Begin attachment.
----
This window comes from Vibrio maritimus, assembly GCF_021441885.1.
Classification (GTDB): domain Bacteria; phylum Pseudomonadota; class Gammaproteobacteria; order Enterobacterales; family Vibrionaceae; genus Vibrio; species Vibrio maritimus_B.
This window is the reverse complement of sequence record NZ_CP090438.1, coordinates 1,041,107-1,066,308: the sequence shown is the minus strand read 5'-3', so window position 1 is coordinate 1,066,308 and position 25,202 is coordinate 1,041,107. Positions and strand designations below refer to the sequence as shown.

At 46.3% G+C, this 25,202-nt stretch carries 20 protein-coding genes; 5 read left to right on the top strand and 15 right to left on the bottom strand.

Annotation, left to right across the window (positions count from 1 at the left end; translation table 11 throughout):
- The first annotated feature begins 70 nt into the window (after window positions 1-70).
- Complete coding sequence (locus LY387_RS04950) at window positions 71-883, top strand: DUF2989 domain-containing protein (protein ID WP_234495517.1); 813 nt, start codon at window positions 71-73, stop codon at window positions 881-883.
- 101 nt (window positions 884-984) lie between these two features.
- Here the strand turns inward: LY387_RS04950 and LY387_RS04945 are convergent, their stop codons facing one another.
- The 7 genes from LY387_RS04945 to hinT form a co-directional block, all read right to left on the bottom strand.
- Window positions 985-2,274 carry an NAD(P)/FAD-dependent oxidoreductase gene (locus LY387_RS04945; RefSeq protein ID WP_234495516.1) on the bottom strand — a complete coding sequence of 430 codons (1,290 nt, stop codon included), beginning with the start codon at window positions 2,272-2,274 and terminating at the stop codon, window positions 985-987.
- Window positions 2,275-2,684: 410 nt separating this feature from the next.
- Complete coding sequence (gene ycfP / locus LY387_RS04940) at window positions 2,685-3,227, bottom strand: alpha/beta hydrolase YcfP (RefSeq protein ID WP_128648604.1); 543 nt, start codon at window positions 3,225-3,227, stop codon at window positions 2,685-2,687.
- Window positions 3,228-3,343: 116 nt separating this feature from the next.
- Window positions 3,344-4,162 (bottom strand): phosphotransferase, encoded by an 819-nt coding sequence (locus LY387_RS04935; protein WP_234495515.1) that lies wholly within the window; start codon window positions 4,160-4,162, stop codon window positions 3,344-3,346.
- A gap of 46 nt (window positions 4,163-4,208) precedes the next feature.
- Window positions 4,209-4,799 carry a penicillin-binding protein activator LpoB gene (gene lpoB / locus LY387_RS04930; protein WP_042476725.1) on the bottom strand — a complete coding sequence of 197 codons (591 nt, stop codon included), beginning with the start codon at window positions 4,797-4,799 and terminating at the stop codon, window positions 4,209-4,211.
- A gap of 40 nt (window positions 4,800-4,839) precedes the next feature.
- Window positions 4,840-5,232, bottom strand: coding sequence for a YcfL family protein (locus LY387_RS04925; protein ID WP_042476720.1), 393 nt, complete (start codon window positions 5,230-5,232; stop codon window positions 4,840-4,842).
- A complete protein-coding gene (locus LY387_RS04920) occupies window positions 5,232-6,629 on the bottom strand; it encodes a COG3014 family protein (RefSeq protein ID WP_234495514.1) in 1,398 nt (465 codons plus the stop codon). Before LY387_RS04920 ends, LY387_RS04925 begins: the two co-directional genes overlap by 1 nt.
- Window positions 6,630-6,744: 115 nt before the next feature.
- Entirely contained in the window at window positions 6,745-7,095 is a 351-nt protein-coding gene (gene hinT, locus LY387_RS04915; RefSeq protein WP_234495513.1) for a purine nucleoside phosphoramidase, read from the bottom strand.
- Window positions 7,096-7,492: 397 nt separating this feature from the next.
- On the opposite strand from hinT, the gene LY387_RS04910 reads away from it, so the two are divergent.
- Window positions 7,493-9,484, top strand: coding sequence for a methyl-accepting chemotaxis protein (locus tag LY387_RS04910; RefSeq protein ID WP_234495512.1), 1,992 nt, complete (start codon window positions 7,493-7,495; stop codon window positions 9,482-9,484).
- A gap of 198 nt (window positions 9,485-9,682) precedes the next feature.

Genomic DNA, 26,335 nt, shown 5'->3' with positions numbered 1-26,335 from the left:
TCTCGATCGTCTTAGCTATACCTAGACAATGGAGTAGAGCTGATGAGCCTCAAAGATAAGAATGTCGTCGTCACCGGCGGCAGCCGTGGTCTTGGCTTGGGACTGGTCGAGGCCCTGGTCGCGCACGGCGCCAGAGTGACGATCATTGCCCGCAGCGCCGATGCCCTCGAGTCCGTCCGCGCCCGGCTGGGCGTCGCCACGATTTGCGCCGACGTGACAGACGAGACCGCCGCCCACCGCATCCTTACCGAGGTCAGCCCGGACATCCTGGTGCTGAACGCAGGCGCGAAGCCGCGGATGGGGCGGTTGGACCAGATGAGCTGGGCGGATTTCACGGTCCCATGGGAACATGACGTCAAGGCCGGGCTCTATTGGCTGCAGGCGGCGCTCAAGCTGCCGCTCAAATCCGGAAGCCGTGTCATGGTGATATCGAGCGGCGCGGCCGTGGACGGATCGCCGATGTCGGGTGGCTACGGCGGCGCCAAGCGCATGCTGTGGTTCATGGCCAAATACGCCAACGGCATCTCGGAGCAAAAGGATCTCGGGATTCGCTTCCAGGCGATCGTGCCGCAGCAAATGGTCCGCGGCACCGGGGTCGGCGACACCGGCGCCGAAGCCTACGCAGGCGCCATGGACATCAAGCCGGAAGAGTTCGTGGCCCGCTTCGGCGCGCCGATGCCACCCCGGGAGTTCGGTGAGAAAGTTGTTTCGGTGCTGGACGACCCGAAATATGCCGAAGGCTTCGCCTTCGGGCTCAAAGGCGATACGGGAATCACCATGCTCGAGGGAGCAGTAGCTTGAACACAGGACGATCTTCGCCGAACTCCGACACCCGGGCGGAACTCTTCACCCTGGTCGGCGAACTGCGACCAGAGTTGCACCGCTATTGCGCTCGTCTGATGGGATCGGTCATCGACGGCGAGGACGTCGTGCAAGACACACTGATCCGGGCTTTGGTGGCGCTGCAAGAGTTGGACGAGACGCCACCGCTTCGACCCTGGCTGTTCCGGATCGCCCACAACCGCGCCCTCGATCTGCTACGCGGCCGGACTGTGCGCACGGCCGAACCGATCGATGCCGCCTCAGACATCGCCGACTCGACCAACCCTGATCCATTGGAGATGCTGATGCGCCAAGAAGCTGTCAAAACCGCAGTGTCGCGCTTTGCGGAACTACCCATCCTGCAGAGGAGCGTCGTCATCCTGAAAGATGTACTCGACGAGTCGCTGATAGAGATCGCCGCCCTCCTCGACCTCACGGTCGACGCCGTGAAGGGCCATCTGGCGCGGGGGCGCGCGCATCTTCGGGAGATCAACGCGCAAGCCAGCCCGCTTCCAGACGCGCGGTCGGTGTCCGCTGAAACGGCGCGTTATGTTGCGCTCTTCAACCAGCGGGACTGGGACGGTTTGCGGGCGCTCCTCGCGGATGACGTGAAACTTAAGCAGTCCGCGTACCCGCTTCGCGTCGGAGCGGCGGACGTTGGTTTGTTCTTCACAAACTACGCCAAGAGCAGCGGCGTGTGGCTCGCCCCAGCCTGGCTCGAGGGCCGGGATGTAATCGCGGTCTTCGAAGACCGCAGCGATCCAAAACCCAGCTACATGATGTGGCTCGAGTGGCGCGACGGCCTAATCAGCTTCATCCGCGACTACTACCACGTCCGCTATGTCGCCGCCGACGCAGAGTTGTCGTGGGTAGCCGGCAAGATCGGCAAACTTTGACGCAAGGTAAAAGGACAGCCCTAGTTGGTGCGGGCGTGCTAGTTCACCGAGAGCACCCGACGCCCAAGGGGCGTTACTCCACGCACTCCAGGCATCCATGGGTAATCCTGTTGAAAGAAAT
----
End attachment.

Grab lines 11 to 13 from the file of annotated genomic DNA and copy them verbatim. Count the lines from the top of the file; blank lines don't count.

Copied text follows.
- Window positions 985-2,274 carry an NAD(P)/FAD-dependent oxidoreductase gene (locus LY387_RS04945; RefSeq protein ID WP_234495516.1) on the bottom strand — a complete coding sequence of 430 codons (1,290 nt, stop codon included), beginning with the start codon at window positions 2,272-2,274 and terminating at the stop codon, window positions 985-987.
- Window positions 2,275-2,684: 410 nt separating this feature from the next.
- Complete coding sequence (gene ycfP / locus LY387_RS04940) at window positions 2,685-3,227, bottom strand: alpha/beta hydrolase YcfP (RefSeq protein ID WP_128648604.1); 543 nt, start codon at window positions 3,225-3,227, stop codon at window positions 2,685-2,687.